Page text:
Strengthened support

"The municipal government has absolute control over housing agents' role in the shared-ownership home plan and we are not allowed to help sell or rent these kinds of apartments," said an agent surnamed Ju, who works at a branch of the real estate agency Lianjia in Beijing's Chaoyang district.

Ju told the Global Times on Friday that the newly announced jointly owned home program is like "an improved version" of the old, self-occupied home, which was released in 2013 as a part of the country's low-income housing program.

In 2014, Beijing introduced 23,887 units of self-occupied homes, with that number decreasing by 8,000 units in 2016, China Newsweek reported on August 5.

Self-occupied homes are not provided for profitable sale purposes. They are fully owned by individuals with no government share, but if they are put up for sale at an increased price, the government will receive 30 percent of that increase.

"It is not easy to get a self-occupied apartment as the process could take several years and these types of houses are often located in the suburbs," said Chen Nao, a 31-year-old Beijing resident who submitted an application for a self-occupied home in May.

Chen said that he would apply for the shared-ownership homes, "but we do not know what the shared-ownership home plan will actually be like in five years time," he told the Global Times on Friday.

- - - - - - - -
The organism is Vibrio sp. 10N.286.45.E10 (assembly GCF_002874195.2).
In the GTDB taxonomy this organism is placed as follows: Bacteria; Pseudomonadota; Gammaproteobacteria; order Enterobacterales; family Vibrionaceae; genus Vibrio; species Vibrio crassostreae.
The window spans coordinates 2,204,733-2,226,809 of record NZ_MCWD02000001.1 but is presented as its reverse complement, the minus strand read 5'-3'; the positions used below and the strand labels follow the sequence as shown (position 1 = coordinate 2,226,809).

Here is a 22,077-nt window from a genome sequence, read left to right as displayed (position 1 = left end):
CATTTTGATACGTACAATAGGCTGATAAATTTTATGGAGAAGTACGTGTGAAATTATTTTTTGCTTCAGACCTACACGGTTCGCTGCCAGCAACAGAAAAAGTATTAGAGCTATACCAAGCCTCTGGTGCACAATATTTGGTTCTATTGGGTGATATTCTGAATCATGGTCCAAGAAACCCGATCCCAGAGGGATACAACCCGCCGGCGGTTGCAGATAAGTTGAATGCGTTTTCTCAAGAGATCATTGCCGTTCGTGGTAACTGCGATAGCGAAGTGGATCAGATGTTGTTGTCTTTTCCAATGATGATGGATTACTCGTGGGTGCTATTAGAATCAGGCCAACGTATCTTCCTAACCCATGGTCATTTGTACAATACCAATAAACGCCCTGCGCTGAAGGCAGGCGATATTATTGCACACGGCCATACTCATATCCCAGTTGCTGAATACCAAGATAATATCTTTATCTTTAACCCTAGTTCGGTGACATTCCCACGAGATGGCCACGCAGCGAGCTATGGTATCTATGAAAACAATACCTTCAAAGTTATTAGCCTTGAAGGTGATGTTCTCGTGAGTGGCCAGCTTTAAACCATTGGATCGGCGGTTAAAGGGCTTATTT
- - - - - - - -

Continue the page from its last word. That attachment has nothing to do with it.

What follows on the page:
After five years, owners will be given the option to buy the remaining share of their homes at market price, said the BMCHURD.

The price should be based on market prices for the next five years, Yan forecast, noting that home price increases could also be shared by the government and home owners.

"Given that the suburbs have ample land space [in comparison to the city center] and are able to host large-scale projects, these outskirt areas are therefore likely to be the location for shared-ownership homes," he said, predicting that land supply for the new arrangements would possibly appear in the fourth quarter of this year.

Clarifications needed

The new policy sets a precedent for other cities across the country to follow and a nationwide rollout seems possible, but further guidance is needed, experts advise.

 "We need to wait and know more details on how Beijing authorities plan to implement such a policy before determining its suitability for a nationwide rollout," Steven McCord, head of research at global real estate consultancy JLL North China, told the Global Times on Thursday.

Similar initiatives were previously introduced in six Chinese cities in April 2014, such as Huai'an, East China's Jiangsu Province, Huangshi, Central China's Hubei Province and Shanghai, according to media reports.

Experts are looking forward to the prospect of the new policy, but say that grey areas still remain.

"How to ensure the school enrollment of the buyers' children… and how to split property rights if a couple divorces [are questions yet to be answered]," said Yan, the expert at Shanghai-based E-house China R&D Institute.

The China Newsweek report said that 70 percent of jointly owned home resources will be allocated to highly skilled people, while the remaining 30 percent will be injected into the market.

McCord echoed this by saying that "this policy would continue helping Beijing attract high-level talent as it seeks to strengthen its role as China's elite decision-making hub."

However, Yan argues that it is unlikely that the offers will be given to talents in particular, but that it is likely the government will try to guide some talents to rent a home first, and then buy an apartment.